We enter into contractual arrangements (derivatives) in the ordinary course of business to manage foreign currency exposure and interest rate risks.  We do not enter into derivative transactions for trading purposes.  Our use of derivative instruments is subject to internal policies that provide guidelines for control, counterparty risk, and ongoing reporting.  These derivative instruments are designed to reduce the income statement volatility associated with movement in foreign exchange rates and to achieve greater exposure to variable interest rates.

 

A portion of the interest expense on our outstanding debt is subject to short-term interest rates.  As such, increases in short-term interest rates will directly impact the amount of interest we pay.  For each one percent increase in variable interest rates, the annual interest expense on $123.4 million of variable rate debt outstanding would increase by $1.2 million.

 

Our international operations enter into forward foreign currency exchange contracts to manage foreign currency exchange rate exposures associated with certain foreign currency denominated receivables and payables.  At December 31, 2009 and 2008, we had outstanding forward exchange contracts with notional amounts aggregating $18.3 million and $5.0 million, respectively.  Forward exchange contracts generally have maturities of less than six months.  Counterparties to the forward exchange contracts are major financial institutions.  Credit loss from counterparty nonperformance is not anticipated.  We have not designated these derivative instruments as hedging instruments.  The net settlement amount (fair value) related to the active forward foreign currency exchange contracts is insignificant and recorded on the balance sheet within current liabilities and as an element of other costs (income), net, which offsets the related transactions gains and losses on the related foreign denominated asset or liability.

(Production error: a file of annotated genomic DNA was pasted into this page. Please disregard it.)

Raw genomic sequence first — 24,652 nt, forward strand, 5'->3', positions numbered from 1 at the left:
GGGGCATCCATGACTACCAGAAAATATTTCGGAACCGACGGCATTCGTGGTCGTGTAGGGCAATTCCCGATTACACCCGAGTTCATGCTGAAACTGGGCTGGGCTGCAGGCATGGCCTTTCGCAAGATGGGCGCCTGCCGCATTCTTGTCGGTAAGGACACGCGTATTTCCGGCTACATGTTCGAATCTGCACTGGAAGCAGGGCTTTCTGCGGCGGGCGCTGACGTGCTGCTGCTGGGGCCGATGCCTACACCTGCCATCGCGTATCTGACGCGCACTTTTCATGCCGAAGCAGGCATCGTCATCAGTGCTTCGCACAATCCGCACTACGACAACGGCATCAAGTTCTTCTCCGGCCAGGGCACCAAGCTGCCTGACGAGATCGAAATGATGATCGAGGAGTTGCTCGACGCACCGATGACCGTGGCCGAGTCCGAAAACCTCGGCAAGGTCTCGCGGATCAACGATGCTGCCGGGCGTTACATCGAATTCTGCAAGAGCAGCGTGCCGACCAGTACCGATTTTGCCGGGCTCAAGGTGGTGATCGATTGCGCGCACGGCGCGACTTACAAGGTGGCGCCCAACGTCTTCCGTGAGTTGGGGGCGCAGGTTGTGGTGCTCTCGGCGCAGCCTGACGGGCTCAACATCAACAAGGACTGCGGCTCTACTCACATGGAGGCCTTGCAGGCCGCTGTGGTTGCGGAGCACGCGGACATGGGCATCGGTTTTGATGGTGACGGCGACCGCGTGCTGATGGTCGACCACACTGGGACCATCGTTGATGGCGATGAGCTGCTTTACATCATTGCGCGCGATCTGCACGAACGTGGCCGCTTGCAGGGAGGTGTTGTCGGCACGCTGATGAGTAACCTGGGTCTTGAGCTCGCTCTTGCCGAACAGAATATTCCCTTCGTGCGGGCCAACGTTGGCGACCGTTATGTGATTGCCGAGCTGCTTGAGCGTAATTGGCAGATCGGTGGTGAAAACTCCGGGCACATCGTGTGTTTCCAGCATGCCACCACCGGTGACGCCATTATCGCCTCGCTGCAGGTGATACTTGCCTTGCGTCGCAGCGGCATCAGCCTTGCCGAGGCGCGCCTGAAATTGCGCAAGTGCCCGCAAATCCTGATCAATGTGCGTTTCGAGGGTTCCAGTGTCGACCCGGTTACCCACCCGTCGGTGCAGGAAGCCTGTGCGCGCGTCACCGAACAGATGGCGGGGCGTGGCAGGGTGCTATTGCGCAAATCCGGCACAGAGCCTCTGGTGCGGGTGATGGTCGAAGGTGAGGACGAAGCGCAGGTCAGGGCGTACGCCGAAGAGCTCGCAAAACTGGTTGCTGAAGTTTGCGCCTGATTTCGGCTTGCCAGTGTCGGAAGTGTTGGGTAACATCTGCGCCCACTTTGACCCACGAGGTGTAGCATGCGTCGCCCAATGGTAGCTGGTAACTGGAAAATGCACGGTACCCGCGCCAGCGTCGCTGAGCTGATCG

Our business in Brazil holds U.S. dollar denominated debt which creates exposure to changes in currency rates when compared to its functional currency of the Brazilian real.  In order to hedge this exposure, we enter into currency swaps with maturities that match the underlying debt, effectively converting a portion of the U.S. denominated debt to the local currency.  We have not designated these

 

18



Table of Contents

 

derivative instruments as hedging instruments.  At December 31, 2009 and 2008, we had outstanding currency swap contracts with notional amounts aggregating $18.4 million and $24.6 million, respectively.  The net settlement amounts (fair value) related to active swap contracts is recorded on the balance sheet as part of the underlying debt and as an expense element of other costs (income), net, which offsets the related transaction gains or losses and were not significant at December 31, 2009 and 2008.

 

The operating results of our international operations are recorded in local currency and translated into U.S. dollars for consolidation purposes.  The impact of foreign currency translation on net sales was a decrease of $125.8 million in 2009 and an increase of $60.5 million in 2008.  Operating profit decreased by approximately $9.4 million in 2009 and improved by $5.9 million in 2008 as a result of foreign currency translation.

 

Stockholders’ equity includes adjustments to other comprehensive income for changes in currency translation for consolidated balance sheet accounts.  The impact of currency translation during 2009 was an increase in stockholders’ equity totaling $158.6 million.

 

Critical Accounting Estimates and Judgments